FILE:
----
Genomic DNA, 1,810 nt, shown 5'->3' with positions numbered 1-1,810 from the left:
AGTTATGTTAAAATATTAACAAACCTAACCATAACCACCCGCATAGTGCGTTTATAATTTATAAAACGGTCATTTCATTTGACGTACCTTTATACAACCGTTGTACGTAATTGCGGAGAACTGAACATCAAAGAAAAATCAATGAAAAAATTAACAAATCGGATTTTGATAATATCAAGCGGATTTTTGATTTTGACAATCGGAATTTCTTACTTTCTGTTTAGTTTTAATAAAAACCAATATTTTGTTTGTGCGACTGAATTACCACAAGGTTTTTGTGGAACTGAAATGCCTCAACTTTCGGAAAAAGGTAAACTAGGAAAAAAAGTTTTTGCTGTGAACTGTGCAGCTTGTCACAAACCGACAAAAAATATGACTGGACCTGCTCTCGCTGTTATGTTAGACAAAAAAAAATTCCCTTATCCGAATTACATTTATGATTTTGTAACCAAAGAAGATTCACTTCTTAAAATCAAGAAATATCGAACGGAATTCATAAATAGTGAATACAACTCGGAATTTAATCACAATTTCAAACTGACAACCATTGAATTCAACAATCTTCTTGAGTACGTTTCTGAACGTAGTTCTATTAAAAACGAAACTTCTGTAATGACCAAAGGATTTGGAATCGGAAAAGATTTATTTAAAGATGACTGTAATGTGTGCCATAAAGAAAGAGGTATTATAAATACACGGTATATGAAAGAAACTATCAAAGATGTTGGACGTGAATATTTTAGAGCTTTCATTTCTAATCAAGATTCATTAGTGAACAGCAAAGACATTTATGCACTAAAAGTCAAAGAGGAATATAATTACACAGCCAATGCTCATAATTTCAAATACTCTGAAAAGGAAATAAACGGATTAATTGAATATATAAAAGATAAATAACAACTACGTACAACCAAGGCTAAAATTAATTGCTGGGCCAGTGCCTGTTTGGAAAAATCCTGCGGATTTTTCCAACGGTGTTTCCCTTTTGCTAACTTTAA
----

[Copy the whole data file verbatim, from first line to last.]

Genomic DNA, 1,810 nt, shown 5'->3' with positions numbered 1-1,810 from the left:
AGTTATGTTAAAATATTAACAAACCTAACCATAACCACCCGCATAGTGCGTTTATAATTTATAAAACGGTCATTTCATTTGACGTACCTTTATACAACCGTTGTACGTAATTGCGGAGAACTGAACATCAAAGAAAAATCAATGAAAAAATTAACAAATCGGATTTTGATAATATCAAGCGGATTTTTGATTTTGACAATCGGAATTTCTTACTTTCTGTTTAGTTTTAATAAAAACCAATATTTTGTTTGTGCGACTGAATTACCACAAGGTTTTTGTGGAACTGAAATGCCTCAACTTTCGGAAAAAGGTAAACTAGGAAAAAAAGTTTTTGCTGTGAACTGTGCAGCTTGTCACAAACCGACAAAAAATATGACTGGACCTGCTCTCGCTGTTATGTTAGACAAAAAAAAATTCCCTTATCCGAATTACATTTATGATTTTGTAACCAAAGAAGATTCACTTCTTAAAATCAAGAAATATCGAACGGAATTCATAAATAGTGAATACAACTCGGAATTTAATCACAATTTCAAACTGACAACCATTGAATTCAACAATCTTCTTGAGTACGTTTCTGAACGTAGTTCTATTAAAAACGAAACTTCTGTAATGACCAAAGGATTTGGAATCGGAAAAGATTTATTTAAAGATGACTGTAATGTGTGCCATAAAGAAAGAGGTATTATAAATACACGGTATATGAAAGAAACTATCAAAGATGTTGGACGTGAATATTTTAGAGCTTTCATTTCTAATCAAGATTCATTAGTGAACAGCAAAGACATTTATGCACTAAAAGTCAAAGAGGAATATAATTACACAGCCAATGCTCATAATTTCAAATACTCTGAAAAGGAAATAAACGGATTAATTGAATATATAAAAGATAAATAACAACTACGTACAACCAAGGCTAAAATTAATTGCTGGGCCAGTGCCTGTTTGGAAAAATCCTGCGGATTTTTCCAACGGTGTTTCCCTTTTGCTAACTTTAA